The following exchange is enigmatic, a weaving of several threads of yarn. In saying that it is not good to take the children’s bread and throw it to the dogs, Jesus may well be making the point (his own, or the view of his disciples) that he must attend to his own people before the neighbouring peoples. But the relationship between them has always been more dynamic than that. Perhaps we might hear, in his words about throwing down and dogs, in this Tyrian context, a concern about violence. He makes the point that young children should be fattened up first. Perhaps he is implying that the casting out of demons is a violent business – later, in Mark 9.14-29, we see Jesus cast such a spirit out of a boy, who is convulsed terribly, such that, at first, he appears left dead – and it would be better to wait until the young girl was bigger, stronger.

But the mother responds by pointing out that even the dogs get to eat the crumbs that fall from the table. Crumbs falling is far gentler than bread thrown or cast out. Perhaps she is indicating her trust that Jesus can cast out the occupying spirit without causing further violence to her little daughter.

And Jesus says, It is done, as you understood it could be when you came to me.

Jesus comes, not as an invading conqueror – not making a way, where there was no way, for control over another's autonomy and dignity – but hidden; proclaimed by a whisper on the wind; to restore us to our own self, and to one another, and to the God who made us in and for love: you shall love the Lord your God with all your heart and all your mind and all your soul and all your strength, and love your neighbour as yourself. He treats all with gentleness and compassion, with concern for their dignity and choice and partnership.

He comes that we might all be Phoenicians, phoenixes, rising to new life from the ashes.


Sunday, January 28, 2024



Accompanied by her husband, a young mother brings her firstborn son to public worship for the first time, at forty days old. As they come into the space and look around, an older man approaches, takes the child in his arms (always ask for, and be given, permission before doing this; and don’t take offence if permission is not forthcoming) and sings a song of praise. First, he honours God; then, he blesses the father and mother, and their child. As he does so, an older woman joins them, takes up the theme, and extends it to include others who had gathered in that place.

Simeon was not a priest, not the public face of the faith. Anna was recognised as a prophet, an oracle who spoke words of godly wisdom; but she had no official role or office. They were simply human beings who were well-soaked in the ways of God. And uttering blessings is central to such a life—not something reserved for vicars. You don’t even need to be Christian.

To bless something—whether a person, or some other part of creation, or a place, or a tool, or a circumstance—is to affirm its essential goodness. From our faith perspective, that essential goodness is God-given.

Jewish blessings always begin, ‘Blessed are you, Lord our God, King of the Universe …’

Christian blessings, which derive from Jewish blessings, are similarly framed, ‘Blessed are you, Lord God of all creation …’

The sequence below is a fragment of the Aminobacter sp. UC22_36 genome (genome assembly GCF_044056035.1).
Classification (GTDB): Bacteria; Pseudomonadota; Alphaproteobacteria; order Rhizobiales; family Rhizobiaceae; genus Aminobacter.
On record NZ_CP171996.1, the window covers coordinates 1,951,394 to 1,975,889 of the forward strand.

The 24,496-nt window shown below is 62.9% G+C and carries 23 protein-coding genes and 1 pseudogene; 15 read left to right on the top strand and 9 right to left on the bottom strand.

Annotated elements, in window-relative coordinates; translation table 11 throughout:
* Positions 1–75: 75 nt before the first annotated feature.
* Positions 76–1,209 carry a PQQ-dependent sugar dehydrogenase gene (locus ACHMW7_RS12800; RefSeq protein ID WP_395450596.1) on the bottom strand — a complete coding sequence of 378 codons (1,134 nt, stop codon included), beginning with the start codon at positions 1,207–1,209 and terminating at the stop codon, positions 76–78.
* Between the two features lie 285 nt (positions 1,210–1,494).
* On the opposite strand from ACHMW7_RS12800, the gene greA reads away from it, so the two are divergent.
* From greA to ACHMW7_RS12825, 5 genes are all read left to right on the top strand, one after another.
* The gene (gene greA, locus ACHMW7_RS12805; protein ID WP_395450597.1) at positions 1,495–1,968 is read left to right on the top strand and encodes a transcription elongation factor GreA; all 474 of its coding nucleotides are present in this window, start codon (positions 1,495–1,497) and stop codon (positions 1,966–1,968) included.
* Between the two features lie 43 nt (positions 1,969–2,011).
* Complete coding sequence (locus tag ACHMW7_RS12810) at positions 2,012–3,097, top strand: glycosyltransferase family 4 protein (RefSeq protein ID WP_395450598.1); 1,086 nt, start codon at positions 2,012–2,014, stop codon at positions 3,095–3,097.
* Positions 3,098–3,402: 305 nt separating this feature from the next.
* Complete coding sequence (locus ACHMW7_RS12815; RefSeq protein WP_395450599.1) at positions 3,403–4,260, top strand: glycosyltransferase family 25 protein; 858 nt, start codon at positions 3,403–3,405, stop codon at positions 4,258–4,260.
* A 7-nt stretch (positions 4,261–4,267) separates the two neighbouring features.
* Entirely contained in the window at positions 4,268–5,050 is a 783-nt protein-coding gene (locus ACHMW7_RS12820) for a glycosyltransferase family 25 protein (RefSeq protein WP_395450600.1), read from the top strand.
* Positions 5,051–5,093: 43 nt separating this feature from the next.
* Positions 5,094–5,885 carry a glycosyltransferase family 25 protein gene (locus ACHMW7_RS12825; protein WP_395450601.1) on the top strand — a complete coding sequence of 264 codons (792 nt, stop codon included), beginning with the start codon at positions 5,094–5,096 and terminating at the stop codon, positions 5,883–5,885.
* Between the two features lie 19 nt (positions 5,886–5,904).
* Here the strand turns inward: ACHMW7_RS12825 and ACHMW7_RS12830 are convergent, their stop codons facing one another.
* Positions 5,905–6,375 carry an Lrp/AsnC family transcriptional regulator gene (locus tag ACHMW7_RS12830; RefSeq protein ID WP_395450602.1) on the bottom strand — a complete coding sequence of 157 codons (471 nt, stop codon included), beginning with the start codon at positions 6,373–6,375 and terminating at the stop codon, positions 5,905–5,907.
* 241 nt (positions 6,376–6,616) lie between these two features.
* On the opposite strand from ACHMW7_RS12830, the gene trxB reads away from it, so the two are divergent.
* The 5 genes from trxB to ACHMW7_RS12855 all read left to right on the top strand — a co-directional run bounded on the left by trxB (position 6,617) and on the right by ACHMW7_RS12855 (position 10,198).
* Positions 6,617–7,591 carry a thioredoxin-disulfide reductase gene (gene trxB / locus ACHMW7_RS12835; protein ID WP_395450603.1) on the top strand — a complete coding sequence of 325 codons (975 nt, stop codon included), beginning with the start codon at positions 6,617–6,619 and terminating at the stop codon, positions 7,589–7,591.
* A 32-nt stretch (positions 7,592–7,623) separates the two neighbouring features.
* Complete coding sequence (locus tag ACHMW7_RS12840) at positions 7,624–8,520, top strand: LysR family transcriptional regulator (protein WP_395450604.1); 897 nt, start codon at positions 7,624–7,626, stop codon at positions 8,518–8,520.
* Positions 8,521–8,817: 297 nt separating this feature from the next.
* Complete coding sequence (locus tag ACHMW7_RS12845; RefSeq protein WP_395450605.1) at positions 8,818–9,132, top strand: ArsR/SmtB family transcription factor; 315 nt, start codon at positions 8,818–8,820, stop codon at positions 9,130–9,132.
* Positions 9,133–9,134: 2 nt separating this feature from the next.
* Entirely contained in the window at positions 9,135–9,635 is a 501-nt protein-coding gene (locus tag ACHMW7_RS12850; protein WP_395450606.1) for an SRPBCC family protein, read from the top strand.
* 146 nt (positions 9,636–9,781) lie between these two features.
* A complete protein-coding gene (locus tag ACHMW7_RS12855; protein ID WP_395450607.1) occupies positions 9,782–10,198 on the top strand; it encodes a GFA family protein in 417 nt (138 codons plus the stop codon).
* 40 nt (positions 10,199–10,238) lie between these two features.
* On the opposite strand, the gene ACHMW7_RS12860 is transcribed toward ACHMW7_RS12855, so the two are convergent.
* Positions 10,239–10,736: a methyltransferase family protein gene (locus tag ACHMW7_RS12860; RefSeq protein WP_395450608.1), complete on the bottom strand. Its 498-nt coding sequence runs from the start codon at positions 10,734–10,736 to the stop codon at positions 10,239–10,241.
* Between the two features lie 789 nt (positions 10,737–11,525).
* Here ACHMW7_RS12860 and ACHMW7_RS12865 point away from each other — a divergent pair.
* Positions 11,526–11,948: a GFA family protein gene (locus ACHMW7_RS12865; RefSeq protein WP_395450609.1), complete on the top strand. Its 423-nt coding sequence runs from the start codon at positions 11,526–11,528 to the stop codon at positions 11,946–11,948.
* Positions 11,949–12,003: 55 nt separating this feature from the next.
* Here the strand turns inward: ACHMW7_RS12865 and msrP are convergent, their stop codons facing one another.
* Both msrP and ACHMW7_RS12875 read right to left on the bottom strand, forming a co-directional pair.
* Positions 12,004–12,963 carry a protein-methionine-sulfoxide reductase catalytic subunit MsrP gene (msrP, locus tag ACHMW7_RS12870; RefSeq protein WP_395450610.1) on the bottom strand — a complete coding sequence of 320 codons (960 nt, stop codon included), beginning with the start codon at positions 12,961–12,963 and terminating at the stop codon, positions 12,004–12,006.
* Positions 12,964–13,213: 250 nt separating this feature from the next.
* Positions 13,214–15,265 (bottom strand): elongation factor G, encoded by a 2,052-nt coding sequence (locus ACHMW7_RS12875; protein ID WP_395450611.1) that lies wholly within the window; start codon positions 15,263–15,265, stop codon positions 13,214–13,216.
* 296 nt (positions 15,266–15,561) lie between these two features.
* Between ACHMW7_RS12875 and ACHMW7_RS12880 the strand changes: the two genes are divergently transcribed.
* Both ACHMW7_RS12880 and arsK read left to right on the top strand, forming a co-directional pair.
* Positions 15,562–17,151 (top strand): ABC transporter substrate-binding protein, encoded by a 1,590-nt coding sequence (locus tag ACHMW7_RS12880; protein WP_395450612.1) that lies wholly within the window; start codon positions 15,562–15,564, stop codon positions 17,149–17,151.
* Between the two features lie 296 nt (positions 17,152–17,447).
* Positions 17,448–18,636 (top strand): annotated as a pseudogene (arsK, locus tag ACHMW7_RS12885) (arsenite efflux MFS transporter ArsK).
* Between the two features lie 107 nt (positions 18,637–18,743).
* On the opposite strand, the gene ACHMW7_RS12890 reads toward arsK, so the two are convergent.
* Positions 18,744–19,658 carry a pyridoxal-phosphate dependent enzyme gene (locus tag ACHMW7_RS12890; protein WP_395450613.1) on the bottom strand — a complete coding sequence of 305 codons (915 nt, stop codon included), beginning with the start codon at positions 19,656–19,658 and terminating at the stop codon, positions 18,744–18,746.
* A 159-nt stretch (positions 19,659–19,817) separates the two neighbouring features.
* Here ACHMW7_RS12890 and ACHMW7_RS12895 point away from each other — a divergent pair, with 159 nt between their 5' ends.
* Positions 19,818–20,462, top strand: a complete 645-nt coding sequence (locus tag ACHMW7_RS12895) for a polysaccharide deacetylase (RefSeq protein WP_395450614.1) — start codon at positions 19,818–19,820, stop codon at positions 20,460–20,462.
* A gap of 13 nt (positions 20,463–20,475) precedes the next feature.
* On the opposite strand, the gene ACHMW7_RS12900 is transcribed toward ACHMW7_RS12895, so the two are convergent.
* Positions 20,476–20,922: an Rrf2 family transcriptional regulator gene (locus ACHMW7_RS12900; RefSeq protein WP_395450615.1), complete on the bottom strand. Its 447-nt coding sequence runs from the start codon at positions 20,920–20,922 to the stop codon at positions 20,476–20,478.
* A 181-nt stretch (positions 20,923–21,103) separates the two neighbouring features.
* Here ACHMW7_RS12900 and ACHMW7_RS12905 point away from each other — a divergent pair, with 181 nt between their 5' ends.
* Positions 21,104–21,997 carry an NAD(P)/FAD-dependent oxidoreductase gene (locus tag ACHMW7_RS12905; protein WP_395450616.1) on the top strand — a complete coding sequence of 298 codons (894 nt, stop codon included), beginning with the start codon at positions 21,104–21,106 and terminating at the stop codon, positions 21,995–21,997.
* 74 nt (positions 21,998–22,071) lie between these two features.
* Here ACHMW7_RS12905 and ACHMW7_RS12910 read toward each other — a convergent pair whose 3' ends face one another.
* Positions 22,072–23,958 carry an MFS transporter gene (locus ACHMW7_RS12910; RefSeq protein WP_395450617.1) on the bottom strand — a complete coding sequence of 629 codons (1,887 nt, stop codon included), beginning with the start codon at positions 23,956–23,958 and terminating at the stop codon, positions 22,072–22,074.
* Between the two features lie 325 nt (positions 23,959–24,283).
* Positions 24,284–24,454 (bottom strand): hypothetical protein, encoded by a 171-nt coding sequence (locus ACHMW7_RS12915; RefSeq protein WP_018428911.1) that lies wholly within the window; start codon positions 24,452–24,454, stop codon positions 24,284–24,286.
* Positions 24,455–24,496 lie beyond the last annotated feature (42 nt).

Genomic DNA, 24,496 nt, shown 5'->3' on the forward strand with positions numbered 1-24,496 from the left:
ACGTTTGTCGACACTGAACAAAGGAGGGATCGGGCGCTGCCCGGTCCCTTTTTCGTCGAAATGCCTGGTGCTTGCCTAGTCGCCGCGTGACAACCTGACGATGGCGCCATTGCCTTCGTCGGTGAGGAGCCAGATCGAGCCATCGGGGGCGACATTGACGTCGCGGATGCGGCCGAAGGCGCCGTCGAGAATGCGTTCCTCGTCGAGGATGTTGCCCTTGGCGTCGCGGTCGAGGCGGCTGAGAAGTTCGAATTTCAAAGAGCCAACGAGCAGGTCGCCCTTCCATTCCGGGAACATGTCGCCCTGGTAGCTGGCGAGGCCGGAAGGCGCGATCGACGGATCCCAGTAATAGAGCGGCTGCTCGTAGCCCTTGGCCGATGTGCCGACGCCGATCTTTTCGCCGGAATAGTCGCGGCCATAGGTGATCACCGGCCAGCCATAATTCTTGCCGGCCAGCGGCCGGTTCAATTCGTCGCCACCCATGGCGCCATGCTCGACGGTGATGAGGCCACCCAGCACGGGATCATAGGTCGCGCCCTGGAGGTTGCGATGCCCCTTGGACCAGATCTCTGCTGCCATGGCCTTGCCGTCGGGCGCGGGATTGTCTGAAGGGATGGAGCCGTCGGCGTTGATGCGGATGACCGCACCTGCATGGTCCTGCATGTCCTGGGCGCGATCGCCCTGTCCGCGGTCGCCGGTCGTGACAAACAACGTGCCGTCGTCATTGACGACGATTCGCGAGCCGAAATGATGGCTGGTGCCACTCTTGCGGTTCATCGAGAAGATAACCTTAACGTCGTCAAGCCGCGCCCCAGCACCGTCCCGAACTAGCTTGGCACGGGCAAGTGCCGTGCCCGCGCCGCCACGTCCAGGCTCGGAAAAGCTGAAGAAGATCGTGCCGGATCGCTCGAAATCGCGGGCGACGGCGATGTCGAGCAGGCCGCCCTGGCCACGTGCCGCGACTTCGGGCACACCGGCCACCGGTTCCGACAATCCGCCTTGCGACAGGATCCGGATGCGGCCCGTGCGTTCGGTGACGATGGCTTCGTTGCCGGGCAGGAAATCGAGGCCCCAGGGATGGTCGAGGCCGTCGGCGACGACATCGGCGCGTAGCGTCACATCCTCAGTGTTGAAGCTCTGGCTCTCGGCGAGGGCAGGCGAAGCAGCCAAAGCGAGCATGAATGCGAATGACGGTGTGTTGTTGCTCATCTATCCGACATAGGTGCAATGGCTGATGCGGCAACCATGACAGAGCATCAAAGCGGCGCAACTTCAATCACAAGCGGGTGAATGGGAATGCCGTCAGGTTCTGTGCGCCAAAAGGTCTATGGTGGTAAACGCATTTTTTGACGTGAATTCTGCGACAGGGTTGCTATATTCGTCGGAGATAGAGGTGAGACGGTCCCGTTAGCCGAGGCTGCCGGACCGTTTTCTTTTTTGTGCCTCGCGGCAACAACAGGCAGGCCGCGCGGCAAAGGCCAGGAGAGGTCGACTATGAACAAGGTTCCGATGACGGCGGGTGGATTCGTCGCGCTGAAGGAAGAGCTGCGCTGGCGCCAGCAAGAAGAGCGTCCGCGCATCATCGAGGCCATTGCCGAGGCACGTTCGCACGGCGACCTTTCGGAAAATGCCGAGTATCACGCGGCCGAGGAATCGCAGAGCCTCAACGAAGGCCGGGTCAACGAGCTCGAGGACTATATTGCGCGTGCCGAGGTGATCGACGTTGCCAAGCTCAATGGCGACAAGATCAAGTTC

If we are to bless, we first need to meet what we find, where we find it, and then pay it attention. Simeon meets Mary, Joseph, and the baby Jesus in the temple court, takes the child in his arms, and pays close attention. Then, he speaks out what he sees.

My back door faces east, and I can stand there a while and watch the sunrise. ‘Blessed are you, Lord God of all creation, giver of light and love. And blessed be you, O dawn, that paints the sky in pink and orange to welcome the day.’

Then, as I stand there, I become aware of the dawn chorus. ‘Blessed are you, Lord God of all creation, who feeds the birds of the air. And blessed be you, garden bird, who fills the sky with your song.’

Or perhaps this morning it is raining, and I can choose to be grumpy about that or I can choose to bless the rain. ‘Blessed are you, Lord God of all creation, who gives the water of life. And blessed be you, rain, that refreshes the earth.’

If we can get into the habit of blessing, it will form us over time, so that we meet all things open to the goodness hidden within them—even if that goodness is not immediately apparent. So, for example, if you fall and break your leg, ‘Blessed are you, Lord God of all creation, who has fashioned our flesh and bone. And blessed be you, O femur, who have borne my weight all these years, and who now calls me to rest and to heal.’

So, let us have a go, and together learn how to bless. Who, or what, might you bless today?


Sunday, January 21, 2024

winter wedding

I wonder what the furthest distance is that you have travelled to attend a wedding. In the straw-poll conducted with our congregation this morning, the top 5 distances were: 5. Toronto, Canada. 4. Lexington, USA. 3. Chingola, Zambia. 2. Kochi, India. 1 Melbourne, Australia. In our Gospel reading today (John 2.1-11) Jesus and his disciples and his mother Mary had travelled 25 miles to attend a wedding, which isn’t far by car, but cars hadn’t been invented.

Weddings are a big deal, and they were a big deal then. The whole village would turn up, along with other guests from miles around.